was born in France, 1659 and beginning to draw at the age of fifteen under La Fosse, he improved so fast, that in three years he was employed in the royal palaces. He came to England in 1681, to work under Rambour, a French painter of architecture, who, says Vertue, was living in 1721, but then stayed only a year, and returned to Marly. He came again, and painted for some persons of rank in the west. King William, building a palace at Loo, sent Berchett thither, where he was engaged fifteen months, and then came a third time to England, where he had sufficient business. He painted the ceiling in the chapel of Trinity- college, Oxford, the staircase at the Duke of Schomberg's in Pall-mall, and the summer-house at Ranelagh. His drawings in the Academy were much improved. Towards the end of his life, being troubled with a ptysic, he retired to Marybone, and painted only small pieces of fabulous history : his last was a bacchanalian, to which he put his name the day before he died; it was in January, 1720, at Marybone, where he was buried. He left a son, who died soon after him, at the age of seventeen.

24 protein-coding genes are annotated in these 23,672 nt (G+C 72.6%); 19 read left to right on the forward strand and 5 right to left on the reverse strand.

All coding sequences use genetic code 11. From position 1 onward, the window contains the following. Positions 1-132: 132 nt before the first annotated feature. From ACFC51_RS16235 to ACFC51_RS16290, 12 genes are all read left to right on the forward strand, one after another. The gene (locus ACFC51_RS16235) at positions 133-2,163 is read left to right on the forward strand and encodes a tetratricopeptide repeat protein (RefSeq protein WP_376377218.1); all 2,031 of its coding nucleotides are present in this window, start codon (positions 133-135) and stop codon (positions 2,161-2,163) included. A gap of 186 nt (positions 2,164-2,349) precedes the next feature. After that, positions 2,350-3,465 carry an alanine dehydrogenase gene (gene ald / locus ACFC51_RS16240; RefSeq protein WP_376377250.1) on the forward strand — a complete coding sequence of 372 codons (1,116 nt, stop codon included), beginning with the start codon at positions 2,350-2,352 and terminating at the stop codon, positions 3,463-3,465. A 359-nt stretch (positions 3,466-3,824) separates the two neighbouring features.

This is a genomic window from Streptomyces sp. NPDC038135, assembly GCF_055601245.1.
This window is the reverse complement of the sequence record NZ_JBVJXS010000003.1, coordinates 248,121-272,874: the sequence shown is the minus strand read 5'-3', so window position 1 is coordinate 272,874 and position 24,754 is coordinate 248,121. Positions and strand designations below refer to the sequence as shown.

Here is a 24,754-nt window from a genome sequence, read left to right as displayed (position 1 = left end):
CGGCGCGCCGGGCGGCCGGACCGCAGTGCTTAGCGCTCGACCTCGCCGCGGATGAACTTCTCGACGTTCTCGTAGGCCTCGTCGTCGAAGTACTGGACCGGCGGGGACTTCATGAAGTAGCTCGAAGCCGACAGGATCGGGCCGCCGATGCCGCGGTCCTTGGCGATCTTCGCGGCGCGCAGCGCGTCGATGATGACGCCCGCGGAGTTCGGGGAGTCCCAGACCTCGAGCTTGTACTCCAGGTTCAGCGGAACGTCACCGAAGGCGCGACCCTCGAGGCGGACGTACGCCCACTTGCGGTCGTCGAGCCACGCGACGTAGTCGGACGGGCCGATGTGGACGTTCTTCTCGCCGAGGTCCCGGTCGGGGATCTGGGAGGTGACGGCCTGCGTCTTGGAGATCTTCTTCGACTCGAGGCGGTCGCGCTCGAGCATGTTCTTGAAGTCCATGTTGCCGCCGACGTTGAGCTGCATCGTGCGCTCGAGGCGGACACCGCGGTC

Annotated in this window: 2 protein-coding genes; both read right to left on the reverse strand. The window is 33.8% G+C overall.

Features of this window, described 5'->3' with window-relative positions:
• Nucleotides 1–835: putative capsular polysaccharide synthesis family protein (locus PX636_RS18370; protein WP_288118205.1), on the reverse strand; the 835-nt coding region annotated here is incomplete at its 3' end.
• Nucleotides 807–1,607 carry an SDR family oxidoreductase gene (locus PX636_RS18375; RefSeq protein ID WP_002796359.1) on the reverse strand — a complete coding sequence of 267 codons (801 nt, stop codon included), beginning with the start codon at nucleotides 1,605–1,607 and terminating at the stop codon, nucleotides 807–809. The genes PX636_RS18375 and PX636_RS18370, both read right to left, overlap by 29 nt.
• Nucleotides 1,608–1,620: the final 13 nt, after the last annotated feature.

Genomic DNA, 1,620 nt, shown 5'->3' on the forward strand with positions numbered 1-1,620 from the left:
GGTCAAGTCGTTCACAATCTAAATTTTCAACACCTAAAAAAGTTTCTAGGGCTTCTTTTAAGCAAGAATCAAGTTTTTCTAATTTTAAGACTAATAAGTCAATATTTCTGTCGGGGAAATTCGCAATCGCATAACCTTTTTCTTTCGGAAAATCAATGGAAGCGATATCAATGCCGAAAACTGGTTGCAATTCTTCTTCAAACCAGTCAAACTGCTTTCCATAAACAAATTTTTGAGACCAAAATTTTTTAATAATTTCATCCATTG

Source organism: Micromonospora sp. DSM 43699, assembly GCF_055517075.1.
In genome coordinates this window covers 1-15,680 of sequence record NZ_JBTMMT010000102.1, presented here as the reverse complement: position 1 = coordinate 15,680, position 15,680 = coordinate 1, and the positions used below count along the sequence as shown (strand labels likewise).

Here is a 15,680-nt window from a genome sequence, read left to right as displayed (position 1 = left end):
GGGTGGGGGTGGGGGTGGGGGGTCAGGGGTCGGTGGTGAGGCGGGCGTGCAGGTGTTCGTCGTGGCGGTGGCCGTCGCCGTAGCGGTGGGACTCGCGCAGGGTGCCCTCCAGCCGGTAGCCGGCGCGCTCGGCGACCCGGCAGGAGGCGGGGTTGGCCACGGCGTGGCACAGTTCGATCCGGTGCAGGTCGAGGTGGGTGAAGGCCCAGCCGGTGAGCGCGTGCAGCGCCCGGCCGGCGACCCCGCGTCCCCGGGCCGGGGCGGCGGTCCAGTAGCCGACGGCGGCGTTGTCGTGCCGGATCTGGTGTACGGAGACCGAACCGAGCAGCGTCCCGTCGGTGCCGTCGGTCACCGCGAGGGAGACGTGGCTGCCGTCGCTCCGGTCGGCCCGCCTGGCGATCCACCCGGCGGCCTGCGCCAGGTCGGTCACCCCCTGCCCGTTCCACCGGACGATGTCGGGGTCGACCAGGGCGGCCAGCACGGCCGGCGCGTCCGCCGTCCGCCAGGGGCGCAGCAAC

born at Paris in 1660, was son of Henry Cheron, an enamel painter, and brother of Elizabeth Sophia Cheron, an admired paintress, and who engraved many ancient gems. Louis went to Italy, and, says the author of his life, 1 " A toujours cherchée Raphael et Jules Romain "—a pursuit in which he was by no means successful. He came to England on account of his religion in 1695, and was employed at the Duke of Montagu's at Boughton, at Burleigh, and at Chatsworth, where he painted the sides of the gallery, a very
auction of the collection of pictures by Rubens, Vandyck, &c. made by Henry Cooke, and to be sold at his dwelling-house, Bloomsbury."—D.
[This, with a head of Pearce, senior, the statuary, was sold at the Strawberry-hill sale, for 2 guineas.—W.]